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When Art Invades an Ugly Space

The Hilton hotel in the south 700 block of Chicago was the largest hotel in the world when it was built. Over 3000 rooms when it was first built in 1927 and the location is still pretty amazing. Views of Lake Michigan in some rooms and walking distance to many Chicago landmarks. Yet, in 1927 the economy was about to collapse. We were in between two world wars and gangsters, prohibition, and poor labor conditions also grabbed headlines at the time. And connecting dots has always been fascinating to me. 
In 1927 the first film with synchronous sound was released. The Jazz Singer, which was that film, was later redone (or remixed if you will) in 1980 with Neil Diamond and Laurence Olivier in the leading roles.In 1927, Buster Keaton was a film star as well against a backdrop of new technology and new discovery. Art, in other words, does something when it shows up.

I think that's why we should embrace being observant while traveling or creative in our work. While science may speak to efficiencies or repeatable processes, love shows up as the art of being image bearers of God complete with expressions that don't always get articulated well. Art that invites interpretation and response. Have you ever tried to describe an amazing kiss? Have you tried to write down the feelings of truly connected sex or how the touch of another person's hand can send your mind and heart in to a secure space and erotic fog at the same time? How about describing the satisfaction of cooking an amazing meal, with your own recipe, in your own kitchen--eating it--then, sitting back and knowing that you killed it. How do we even express that?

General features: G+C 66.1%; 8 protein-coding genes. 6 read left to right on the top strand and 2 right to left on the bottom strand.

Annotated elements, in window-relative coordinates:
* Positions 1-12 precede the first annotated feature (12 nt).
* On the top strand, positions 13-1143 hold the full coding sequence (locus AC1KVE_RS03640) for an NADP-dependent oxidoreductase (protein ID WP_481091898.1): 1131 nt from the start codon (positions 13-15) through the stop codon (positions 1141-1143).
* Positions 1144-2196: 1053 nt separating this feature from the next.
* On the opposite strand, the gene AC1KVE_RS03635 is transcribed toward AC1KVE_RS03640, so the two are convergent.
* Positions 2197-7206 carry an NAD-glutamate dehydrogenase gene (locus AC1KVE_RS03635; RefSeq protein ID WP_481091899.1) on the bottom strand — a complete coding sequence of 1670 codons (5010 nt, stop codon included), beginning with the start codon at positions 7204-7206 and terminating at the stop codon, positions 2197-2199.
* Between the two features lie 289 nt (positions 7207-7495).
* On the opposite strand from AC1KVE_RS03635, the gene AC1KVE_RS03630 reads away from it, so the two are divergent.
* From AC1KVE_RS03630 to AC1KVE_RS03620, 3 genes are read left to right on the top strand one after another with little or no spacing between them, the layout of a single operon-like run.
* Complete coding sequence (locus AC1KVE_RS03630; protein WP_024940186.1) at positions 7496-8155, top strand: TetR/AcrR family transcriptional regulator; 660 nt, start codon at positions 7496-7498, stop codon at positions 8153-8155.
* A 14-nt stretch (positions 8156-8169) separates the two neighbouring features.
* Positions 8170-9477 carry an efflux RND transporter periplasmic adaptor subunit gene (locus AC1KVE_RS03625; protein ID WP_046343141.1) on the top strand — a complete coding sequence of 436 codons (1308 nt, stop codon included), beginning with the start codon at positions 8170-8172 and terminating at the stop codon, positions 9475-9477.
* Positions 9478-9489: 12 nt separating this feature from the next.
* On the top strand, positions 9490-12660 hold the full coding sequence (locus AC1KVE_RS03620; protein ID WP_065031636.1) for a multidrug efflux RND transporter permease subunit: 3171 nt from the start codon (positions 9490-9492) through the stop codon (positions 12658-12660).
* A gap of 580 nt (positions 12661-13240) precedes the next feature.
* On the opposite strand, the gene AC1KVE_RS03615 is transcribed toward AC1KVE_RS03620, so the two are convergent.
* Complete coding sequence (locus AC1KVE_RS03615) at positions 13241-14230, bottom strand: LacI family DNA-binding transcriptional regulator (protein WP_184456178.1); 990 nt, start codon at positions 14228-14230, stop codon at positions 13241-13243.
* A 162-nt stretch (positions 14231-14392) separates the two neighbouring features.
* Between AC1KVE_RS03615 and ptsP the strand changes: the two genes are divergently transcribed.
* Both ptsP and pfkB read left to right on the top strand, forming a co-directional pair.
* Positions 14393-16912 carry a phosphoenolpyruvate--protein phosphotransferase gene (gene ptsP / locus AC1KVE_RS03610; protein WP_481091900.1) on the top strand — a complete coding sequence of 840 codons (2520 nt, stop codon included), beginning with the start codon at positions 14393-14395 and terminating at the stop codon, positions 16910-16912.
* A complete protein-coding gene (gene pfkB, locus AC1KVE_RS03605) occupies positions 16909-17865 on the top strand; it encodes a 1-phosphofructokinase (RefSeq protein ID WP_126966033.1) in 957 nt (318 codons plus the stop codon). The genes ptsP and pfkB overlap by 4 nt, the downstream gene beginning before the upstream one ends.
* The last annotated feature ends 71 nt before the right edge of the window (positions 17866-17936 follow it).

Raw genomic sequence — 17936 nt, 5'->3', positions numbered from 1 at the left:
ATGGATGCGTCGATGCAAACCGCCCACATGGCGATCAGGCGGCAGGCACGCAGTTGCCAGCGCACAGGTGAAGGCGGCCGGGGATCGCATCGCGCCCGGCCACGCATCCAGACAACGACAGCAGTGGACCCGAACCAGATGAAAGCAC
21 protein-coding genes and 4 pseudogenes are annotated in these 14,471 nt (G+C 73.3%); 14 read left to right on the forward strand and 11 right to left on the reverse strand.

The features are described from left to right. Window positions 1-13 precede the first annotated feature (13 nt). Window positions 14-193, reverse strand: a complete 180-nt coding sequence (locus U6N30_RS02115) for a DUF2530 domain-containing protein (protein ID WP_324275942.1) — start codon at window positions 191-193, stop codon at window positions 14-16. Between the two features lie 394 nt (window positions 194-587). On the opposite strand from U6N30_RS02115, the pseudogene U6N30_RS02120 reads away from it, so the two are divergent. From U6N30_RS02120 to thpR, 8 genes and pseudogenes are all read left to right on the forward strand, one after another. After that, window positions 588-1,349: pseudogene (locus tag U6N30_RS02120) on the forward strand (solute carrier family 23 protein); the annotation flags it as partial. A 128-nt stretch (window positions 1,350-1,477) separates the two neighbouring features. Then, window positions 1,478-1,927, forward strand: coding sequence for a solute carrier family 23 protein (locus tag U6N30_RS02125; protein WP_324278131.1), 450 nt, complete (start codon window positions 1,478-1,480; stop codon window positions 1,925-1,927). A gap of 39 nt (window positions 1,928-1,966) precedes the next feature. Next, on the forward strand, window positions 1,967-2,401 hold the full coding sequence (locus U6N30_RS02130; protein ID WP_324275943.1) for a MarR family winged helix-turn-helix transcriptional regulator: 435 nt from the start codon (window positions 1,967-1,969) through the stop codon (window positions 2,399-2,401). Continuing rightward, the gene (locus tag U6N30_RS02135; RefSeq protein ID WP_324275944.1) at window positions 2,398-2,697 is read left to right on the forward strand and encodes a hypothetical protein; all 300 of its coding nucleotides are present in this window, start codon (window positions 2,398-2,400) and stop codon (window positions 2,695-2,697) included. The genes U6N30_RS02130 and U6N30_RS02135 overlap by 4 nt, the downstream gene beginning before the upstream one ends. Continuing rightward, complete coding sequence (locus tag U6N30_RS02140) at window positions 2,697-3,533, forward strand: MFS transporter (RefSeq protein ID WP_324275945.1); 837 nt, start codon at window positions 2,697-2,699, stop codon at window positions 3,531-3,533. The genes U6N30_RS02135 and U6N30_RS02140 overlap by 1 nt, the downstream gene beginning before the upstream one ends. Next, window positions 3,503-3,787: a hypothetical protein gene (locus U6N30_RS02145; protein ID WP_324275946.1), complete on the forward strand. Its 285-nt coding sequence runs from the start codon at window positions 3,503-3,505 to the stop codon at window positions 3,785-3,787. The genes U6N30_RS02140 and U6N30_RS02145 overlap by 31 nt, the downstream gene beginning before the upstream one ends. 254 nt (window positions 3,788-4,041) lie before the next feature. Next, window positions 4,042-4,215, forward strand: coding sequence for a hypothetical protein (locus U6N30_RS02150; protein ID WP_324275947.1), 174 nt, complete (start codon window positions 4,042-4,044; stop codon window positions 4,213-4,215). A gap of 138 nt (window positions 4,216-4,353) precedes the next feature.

Art is so often the overflow of our emotion and our loves. Oh, I know science can be as well, and I'm not saying that the art of engineering or agriculture doesn't matter. I'm just saying that so often the mechanical arts are tied to outcomes and outputs. Bridges need to work and crops need to be harvested. 
Art is so often tied to simply showing up and expressing human passion, emotion, and observation. Science without love becomes strictly an assembly line. Art takes a space that science helped build, adds color, softens sharp edges, and invites humanity to occupy an otherwise functional building. Otherwise, huge hotels in an era fraught with public issues just seems overly extravagant. I wonder how many weddings, romantic get-aways, family meetings, business deals, educational conferences, and chance encounters have happened in the extravagance of the Hilton? I dare say that the scenery mattered.
Within one space of the hotel, there is a quote by sculptor John Payne that reads: "The mind hungers. People need art, just like they need the sun. Without art, the world would be an ugly, gray place."
Remember that one kiss? The touch of that loved one's hand? Whatever ugliness existed in the world faded away quickly didn't it? On the blue line train from O'Hare airport to Jackson street, I recently watched an older Japanese immigrant take out an orange piece of paper and after a few minutes, he turned that ugly orange paper in to a three dimenstional dinosaur. He then handed the dinosaur to a little girl who was sitting with her grandmother. He saw that I was watching. I gestured to him as if I was tipping my invisible cap to him. He gave me a slight bow before departing the train. He made the world better that day and I won't soon forget it. In fact, he created and he emobidied a work of art. 
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As a University director of study abroad in Central Texas, ideas and stories matter. These reflections are for pilgrims making progress.